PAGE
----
When you have a 2d game with pixel-art graphics, having a fixed resolution makes many things far easier. You know exactly how much fits on the screen without having to stretch your graphics (and automatic resizing by non-integer factors really hurts the image quality on pixel art). There are games where the camera-space doesn't have much effect on the gameplay. But for other games the sight-range of the player makes a huge difference. This is especially the case for games which do not scroll at all and assume that the screen always shows the complete level. In such games the size of the levels is dictated by the resolution, so you can't support other resolutions anymore unless you either use windowboxing (not much different from running in a window) or stretching (with aforementioned disastrous effects on your graphics).
UI design also becomes far more challenging when you don't know the users resolution. An UI which looks well-proportioned and readable on one aspect-ratio might look like a complete mess with a different one. You also run into problems with UI elements being either too big or too small depending on the users resolution. Automatic resizing is also a problem for 3d games in this case, because many 3d games still use raster-graphics for the UI. I don't want to claim that these problems can not be worked around. A good UI designer using the right tools can create UIs which work on any resolution. But that takes time, skill and dedication, which directly translates to added development cost.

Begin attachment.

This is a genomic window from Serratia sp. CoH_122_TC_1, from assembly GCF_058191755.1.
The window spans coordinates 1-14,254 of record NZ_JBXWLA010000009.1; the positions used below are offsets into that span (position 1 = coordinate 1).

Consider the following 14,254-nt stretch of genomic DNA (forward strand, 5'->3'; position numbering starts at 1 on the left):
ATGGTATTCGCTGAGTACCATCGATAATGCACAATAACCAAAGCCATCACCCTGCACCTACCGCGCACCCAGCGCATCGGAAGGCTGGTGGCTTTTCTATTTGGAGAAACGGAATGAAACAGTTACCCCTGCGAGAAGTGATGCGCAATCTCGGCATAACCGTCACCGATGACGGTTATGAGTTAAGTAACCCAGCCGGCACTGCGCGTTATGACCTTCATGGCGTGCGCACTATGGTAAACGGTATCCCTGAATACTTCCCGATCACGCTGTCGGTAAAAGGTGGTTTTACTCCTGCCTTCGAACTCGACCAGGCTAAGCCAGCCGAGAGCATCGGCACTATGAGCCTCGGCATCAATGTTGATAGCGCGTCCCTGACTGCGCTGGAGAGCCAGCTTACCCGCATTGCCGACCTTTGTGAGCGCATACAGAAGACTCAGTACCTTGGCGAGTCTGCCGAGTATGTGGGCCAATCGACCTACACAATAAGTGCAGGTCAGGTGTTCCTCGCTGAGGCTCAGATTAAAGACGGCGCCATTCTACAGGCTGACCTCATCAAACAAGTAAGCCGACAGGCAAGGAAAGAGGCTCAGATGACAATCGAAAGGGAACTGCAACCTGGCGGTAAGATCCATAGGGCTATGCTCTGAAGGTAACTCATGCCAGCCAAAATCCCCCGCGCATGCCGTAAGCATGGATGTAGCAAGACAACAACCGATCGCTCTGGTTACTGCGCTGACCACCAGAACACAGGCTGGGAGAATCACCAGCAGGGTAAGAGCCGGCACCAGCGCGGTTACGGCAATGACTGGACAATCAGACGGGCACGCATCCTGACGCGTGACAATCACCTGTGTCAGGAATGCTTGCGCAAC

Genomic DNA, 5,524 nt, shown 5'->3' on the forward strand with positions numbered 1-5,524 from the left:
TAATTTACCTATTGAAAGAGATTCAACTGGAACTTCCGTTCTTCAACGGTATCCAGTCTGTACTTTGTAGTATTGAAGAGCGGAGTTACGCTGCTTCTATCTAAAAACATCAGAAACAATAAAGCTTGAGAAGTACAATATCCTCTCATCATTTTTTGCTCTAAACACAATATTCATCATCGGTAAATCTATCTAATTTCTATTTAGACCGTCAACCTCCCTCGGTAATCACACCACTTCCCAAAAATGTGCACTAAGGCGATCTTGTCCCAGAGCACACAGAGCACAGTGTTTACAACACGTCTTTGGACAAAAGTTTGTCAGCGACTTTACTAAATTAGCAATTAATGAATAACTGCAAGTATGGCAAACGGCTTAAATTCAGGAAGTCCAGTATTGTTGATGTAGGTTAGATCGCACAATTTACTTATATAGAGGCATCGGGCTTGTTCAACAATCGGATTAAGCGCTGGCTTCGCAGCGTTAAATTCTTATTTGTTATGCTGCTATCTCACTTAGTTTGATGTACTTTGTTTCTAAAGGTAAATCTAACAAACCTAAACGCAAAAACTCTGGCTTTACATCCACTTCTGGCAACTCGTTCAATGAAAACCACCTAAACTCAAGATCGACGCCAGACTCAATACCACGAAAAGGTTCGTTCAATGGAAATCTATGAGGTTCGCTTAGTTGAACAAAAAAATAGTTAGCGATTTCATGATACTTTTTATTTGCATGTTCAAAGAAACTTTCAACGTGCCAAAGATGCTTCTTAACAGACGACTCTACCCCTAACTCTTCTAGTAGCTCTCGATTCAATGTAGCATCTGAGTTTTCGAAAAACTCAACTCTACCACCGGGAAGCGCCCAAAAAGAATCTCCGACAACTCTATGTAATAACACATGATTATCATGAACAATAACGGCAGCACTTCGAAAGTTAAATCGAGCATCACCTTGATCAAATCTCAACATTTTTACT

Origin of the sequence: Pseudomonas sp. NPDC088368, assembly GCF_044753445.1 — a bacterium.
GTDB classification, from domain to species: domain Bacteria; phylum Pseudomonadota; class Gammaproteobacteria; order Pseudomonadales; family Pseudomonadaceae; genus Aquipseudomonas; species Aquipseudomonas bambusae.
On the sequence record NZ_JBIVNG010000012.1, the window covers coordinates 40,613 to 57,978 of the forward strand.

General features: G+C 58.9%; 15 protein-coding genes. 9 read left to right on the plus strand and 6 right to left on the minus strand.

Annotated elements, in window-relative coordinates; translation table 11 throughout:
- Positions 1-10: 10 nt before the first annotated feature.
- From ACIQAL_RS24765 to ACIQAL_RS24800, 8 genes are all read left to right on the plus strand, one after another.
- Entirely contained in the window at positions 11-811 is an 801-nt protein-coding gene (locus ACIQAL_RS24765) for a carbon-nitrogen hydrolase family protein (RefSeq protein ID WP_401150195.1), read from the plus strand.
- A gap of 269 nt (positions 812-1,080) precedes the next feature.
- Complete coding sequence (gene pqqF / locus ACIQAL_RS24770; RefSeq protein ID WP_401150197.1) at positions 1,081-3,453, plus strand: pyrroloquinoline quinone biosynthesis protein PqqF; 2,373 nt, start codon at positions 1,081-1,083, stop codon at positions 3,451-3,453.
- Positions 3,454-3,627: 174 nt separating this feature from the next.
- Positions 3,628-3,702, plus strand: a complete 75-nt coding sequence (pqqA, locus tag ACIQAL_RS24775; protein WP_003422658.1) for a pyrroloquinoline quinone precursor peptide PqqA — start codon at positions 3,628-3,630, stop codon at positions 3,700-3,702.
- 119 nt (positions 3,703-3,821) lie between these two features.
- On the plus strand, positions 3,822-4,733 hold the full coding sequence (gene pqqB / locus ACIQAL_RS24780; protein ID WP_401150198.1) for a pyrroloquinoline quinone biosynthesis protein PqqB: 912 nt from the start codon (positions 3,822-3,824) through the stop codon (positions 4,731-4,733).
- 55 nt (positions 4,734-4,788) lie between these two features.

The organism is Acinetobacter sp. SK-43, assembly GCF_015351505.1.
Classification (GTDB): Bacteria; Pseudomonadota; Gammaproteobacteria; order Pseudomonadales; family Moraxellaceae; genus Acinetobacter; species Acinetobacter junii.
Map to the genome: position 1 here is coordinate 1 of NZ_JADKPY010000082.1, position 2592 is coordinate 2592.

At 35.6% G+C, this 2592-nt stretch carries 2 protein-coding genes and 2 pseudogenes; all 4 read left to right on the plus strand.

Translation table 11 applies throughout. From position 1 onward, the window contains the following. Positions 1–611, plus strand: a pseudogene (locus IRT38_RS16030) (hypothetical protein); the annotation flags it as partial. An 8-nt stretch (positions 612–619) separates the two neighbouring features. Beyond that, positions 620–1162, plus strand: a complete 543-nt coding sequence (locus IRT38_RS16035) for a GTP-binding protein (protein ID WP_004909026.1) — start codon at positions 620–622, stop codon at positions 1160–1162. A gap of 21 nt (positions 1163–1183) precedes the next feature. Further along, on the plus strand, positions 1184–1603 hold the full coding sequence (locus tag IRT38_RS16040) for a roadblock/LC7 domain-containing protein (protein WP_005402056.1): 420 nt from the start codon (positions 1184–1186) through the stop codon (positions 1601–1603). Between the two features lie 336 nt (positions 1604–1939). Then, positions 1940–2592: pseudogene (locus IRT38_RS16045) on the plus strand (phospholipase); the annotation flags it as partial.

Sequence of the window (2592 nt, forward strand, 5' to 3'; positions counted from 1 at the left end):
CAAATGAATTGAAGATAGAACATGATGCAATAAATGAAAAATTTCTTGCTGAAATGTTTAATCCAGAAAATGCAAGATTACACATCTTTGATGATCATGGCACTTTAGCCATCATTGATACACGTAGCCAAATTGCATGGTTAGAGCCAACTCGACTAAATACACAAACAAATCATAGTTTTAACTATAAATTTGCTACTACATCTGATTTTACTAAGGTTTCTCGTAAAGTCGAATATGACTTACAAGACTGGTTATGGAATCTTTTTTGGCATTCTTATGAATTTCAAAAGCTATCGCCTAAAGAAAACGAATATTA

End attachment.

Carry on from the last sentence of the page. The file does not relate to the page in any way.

Many low-budget projects do not consider support for multiple resolutions worth the added development cost, so they stick to a single resolution.
Personally I think that running a game in a small window is a huge immersion breaker and very detrimental to the game experience, so I usually take the pain and do my best to make my games able to run fullscreen on any resolution. But that's just my opinion. Other developers might set their priorities differently.